SUNRISE BEACH, Texas (KXAN) — Growing up in a military family, Paul Weyland never really had a place to call home. But, there was one constant: a lake house in the hill country on Lake LBJ was his happy place where he made memories year after year.
“The man next door, who is 90 now, taught me how to water ski when I was about 11 or 12,” Weyland said with a big smile, followed by a deep laugh.
His grandparents bought the property in the City of Sunrise Beach Village in 1958, while they were stationed in San Antonio. They started camping on the serene spot that always had a breeze, and they eventually built a small red house that became the family’s place to gather together to get away from the hustle and bustle.
“It’s like sacred ground here for us,” Weyland said.
Weyland bought the property in 2006 from his mom, but right before the deal went through, he said the title company had some unwelcome news.
“[They said] ‘Well, apparently you don’t own the first few feet up to the waterfront and then the property that the dock is on,'” Weyland said. “And we’re going, ‘Huh?’ I mean, total surprise. We felt like we had been mugged.”
Who owns the lakefront?
Weyland, who didn’t use a realtor because the lake house was staying in the family, had not heard about this “fill area” issue other property owners had already faced. When a retaining wall is built along the water, the dirt brought in to back-fill the shoreline and form a level backyard is referred to as fill area.
Mike Lucksinger, an attorney and co-owner of Highland Lakes Title, which does most of the title work in the area, said it was common over the years for property owners to build retaining walls when the lake was lowered without getting a survey.
That’s why the retaining walls and property lines don’t match up. What people didn’t realize was they wouldn’t own the fill area built beyond their original lot lines. The fill area often belonged to various developers or ranchers who still owned some of the land along the Highland Lakes.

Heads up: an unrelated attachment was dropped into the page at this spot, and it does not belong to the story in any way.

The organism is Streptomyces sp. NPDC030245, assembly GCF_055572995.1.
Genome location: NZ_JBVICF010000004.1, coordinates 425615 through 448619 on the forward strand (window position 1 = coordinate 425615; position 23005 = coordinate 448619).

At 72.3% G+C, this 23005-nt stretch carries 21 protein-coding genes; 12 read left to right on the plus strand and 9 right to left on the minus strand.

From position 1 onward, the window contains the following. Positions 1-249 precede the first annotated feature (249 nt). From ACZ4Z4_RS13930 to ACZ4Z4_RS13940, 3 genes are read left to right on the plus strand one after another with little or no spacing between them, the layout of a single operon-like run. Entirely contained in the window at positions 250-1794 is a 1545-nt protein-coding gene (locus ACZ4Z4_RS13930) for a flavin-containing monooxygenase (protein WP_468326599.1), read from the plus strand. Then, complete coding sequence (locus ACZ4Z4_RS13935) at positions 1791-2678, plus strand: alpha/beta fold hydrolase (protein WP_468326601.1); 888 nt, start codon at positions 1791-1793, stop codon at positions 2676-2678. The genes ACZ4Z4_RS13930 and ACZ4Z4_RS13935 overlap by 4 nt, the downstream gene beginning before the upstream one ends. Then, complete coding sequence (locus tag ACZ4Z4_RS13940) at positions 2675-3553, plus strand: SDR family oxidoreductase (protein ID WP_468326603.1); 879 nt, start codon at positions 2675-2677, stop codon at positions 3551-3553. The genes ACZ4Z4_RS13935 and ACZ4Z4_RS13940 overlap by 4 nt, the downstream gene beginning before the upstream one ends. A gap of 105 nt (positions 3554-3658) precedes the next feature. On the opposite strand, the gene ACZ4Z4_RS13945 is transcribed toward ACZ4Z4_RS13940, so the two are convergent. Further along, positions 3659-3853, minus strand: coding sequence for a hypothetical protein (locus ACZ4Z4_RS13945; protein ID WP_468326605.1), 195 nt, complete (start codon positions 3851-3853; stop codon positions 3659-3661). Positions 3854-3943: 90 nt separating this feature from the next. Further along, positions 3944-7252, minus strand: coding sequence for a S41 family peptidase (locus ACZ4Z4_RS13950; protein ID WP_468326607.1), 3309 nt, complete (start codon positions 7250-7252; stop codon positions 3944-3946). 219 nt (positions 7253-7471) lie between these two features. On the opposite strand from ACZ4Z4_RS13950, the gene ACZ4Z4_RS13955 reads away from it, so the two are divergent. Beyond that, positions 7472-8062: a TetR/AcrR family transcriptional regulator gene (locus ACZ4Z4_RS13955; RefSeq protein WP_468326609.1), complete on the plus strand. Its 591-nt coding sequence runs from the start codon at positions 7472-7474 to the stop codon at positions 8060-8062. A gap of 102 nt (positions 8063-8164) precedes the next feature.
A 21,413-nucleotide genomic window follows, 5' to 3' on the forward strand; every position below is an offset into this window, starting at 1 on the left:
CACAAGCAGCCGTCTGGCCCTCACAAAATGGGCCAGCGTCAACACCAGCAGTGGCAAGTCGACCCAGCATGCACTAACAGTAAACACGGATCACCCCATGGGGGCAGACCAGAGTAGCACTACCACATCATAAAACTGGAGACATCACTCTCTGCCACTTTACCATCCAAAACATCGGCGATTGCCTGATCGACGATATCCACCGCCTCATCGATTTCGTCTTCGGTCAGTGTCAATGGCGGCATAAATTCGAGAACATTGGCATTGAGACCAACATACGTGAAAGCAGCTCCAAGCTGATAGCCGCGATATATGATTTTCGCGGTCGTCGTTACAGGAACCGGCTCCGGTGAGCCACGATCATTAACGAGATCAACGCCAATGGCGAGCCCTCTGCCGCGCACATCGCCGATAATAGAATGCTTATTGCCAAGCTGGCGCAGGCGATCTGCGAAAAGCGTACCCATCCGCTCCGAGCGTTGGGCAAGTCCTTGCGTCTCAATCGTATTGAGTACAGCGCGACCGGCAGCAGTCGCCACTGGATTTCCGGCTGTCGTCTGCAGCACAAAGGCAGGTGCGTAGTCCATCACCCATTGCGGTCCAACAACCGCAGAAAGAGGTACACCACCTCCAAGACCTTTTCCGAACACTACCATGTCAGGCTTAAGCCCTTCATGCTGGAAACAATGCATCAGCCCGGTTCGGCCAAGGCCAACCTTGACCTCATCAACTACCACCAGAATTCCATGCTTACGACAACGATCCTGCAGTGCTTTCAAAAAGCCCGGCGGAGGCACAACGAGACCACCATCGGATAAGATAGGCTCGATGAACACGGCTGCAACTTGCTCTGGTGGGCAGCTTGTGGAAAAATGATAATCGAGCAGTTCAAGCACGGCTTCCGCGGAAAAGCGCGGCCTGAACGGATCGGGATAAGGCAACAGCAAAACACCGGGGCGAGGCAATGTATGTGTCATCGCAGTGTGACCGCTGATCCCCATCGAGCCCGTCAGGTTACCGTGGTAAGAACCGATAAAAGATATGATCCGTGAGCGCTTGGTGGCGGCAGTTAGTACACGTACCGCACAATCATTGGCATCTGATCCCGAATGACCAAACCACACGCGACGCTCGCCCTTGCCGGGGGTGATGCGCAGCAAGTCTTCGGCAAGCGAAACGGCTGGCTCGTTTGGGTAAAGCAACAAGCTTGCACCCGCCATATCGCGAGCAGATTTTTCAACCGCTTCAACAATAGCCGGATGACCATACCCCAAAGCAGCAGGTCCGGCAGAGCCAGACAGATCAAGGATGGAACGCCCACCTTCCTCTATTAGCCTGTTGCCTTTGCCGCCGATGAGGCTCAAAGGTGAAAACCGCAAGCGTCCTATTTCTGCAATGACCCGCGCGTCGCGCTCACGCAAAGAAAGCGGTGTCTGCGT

Lucksinger said his title company does not force anyone to buy the fill area, but it is required for the title to be insured.
That’s where Brad Shaw, a former surveyor, comes in. He saw a business opportunity and acquired the Sunrise Beach fill areas and the underwater land in a deal with the original developer.
Back in the early 2000s, Kingsland native Shaw said he figured out a man in New Jersey owned the fill and lake bed in Sunrise Beach.
In a telephone interview, Shaw said he acquired the land from the New Jersey man while he was in poor health. Shaw would not disclose the amount he paid for it.
Shaw said his company WST Investments, LLC paid cash for at least 1,000 individual tracts of land along LBJ. KXAN found more than 320 deeds tied to Shaw that appear to be small tracts he’s sold over the years along the lake in Llano County.
Weyland said he wrote a check to Shaw for $1,500 to own all the way to the water, and just beyond his dock. The title company said the step was necessary to insure the title.
‘Sometimes you gotta pick your battles to fight’
Some lakefront property owners have caught wind of the issue through their neighbors. Bobby Joe “Buzz” Miller wasn’t buying or selling but decided to pay Shaw $8,000 while he was building a new lake house and boat dock on property that had been in his family for years. Miller said he did it so he could take care of the issue and avoid any more surprises and financial burden on his family down the road.
“Were we upset? Yes, we were,” Miller said. “Sometimes you gotta pick your battles to fight, and for us, we were under construction. We wanted to get it done.”
While some believe Shaw is taking advantage of property owners, Shaw said he believes he is helping the transactions go through at the title company. He said he never forces anyone to buy, even when they’re using and building on property he owns.
“I have not in any way, shape or form told them, ‘I’m sorry, I own your boat dock, I own your waterfront, you can’t trespass.’ I don’t do that, haven’t done that. Never will. They have full use, and it’s exclusive use as far as I’m concerned,” Shaw said.
Candy Cooke is a realtor and appraiser who knows Shaw.
“Is it illegal? No. Is it right? No, I don’t think so,” Cooke said. “These people have maintained that property, they have paid taxes based on the assumption that they had that property — that they had waterfront.”
Shaw hit with survey complaints